Hurricane Bud (2018)

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Hurricane Bud
Category 4 major hurricane (SSHWS/NWS)
Bud 2018-06-11 2024Z.jpg
Hurricane Bud as a Category 3 storm on June 11
FormedJune 9, 2018
DissipatedJune 16, 2018
( Remnant low after June 15)
Highest winds 1-minute sustained:140 mph (220 km/h)
Lowest pressure943 mbar (hPa); 27.85 inHg
Fatalities1 total
DamageMinimal
Areas affected Baja California Peninsula, Northwestern Mexico, Southwestern United States (especially Arizona)
Part of the 2018 Pacific hurricane season

Hurricane Bud was a powerful tropical cyclone that produced heavy rainfall and flash flooding across Northwestern Mexico and the Southwestern United States. The second named storm and major hurricane of the 2018 Pacific hurricane season, Bud originated from a tropical wave that departed from Africa on May 29. It then travelled across the Atlantic Ocean before crossing over South America and entering the Northeast Pacific Ocean late on June 6. The system then moved northwest and steadily organized, becoming a tropical depression late on June 9 and Tropical Storm Bud early the next day. Favorable upper-level winds and ample moisture allowed the storm to rapidly intensify to a hurricane late on June 10 and further to a major hurricane on June 11. Bud ultimately peaked the next morning with maximum sustained winds of 140 mph (220 km/h) and a minimum barometric pressure of 943 mbar (hPa; 27.85 inHg). It curved north while rapidly succumbing to the effects of ocean upwelling, making landfall on Baja California Sur as a minimal tropical storm early on June 15. On the next day, land interaction and increasing wind shear caused Bud to degenerate to a remnant low, and Bud dissipated completely on June 16.

Tropical cyclone Is a rotating storm system

A tropical cyclone is a rapidly rotating storm system characterized by a low-pressure center, a closed low-level atmospheric circulation, strong winds, and a spiral arrangement of thunderstorms that produce heavy rain. Depending on its location and strength, a tropical cyclone is referred to by different names, including hurricane, typhoon, tropical storm, cyclonic storm, tropical depression, and simply cyclone. A hurricane is a tropical cyclone that occurs in the Atlantic Ocean and northeastern Pacific Ocean, and a typhoon occurs in the northwestern Pacific Ocean; in the south Pacific or Indian Ocean, comparable storms are referred to simply as "tropical cyclones" or "severe cyclonic storms".

Mexico Country in the southern portion of North America

Mexico, officially the United Mexican States, is a country in the southern portion of North America. It is bordered to the north by the United States; to the south and west by the Pacific Ocean; to the southeast by Guatemala, Belize, and the Caribbean Sea; and to the east by the Gulf of Mexico. Covering almost 2,000,000 square kilometres (770,000 sq mi), the nation is the fifth largest country in the Americas by total area and the 13th largest independent state in the world. With an estimated population of over 120 million people, the country is the tenth most populous state and the most populous Spanish-speaking state in the world, while being the second most populous nation in Latin America after Brazil. Mexico is a federation comprising 31 states and Mexico City, a special federal entity that is also the capital city and its most populous city. Other metropolises in the state include Guadalajara, Monterrey, Puebla, Toluca, Tijuana and León.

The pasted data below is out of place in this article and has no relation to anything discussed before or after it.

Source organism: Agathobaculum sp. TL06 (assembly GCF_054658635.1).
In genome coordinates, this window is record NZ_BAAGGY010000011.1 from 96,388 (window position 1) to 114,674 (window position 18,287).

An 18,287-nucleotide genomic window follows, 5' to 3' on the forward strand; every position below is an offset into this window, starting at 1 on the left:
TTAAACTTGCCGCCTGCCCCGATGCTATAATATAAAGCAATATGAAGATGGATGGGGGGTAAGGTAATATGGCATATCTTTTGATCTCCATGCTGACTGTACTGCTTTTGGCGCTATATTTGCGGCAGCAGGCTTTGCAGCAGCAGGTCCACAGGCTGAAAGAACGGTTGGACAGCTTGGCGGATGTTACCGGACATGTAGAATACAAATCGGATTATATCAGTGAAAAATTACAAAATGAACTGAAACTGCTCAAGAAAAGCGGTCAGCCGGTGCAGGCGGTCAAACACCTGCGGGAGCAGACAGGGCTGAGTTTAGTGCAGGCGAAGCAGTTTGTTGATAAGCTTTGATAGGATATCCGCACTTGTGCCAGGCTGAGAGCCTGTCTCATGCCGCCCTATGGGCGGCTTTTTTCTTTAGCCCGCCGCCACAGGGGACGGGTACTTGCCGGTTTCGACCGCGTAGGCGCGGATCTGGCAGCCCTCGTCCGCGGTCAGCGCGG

Southwestern United States Geographical region of the USA

The Southwestern United States, also known as the American Southwest, is the informal name for a region of the western United States. Definitions of the region's boundaries vary a great deal and have never been standardized, though many boundaries have been proposed. For example, one definition includes the stretch from the Mojave Desert in California to Carlsbad, New Mexico, and from the Mexico–United States border to the southern areas of Colorado, Utah, and Nevada. The largest metropolitan areas are centered around Phoenix, Las Vegas, Tucson, Albuquerque, and El Paso. Those five metropolitan areas have an estimated total population of more than 9.6 million as of 2017, with nearly 60 percent of them living in the two Arizona cities—Phoenix and Tucson.

Contents

Bud prompted the issuance of multiple watches and warnings for Baja California Sur and Western Mexico. Additionally, Bud caused one death in Mexico City. Damages from the storm were reported to be minimal. Rains from Bud brought relief to drought-stricken areas and slowed the growth of wildfires in the Southwestern United States.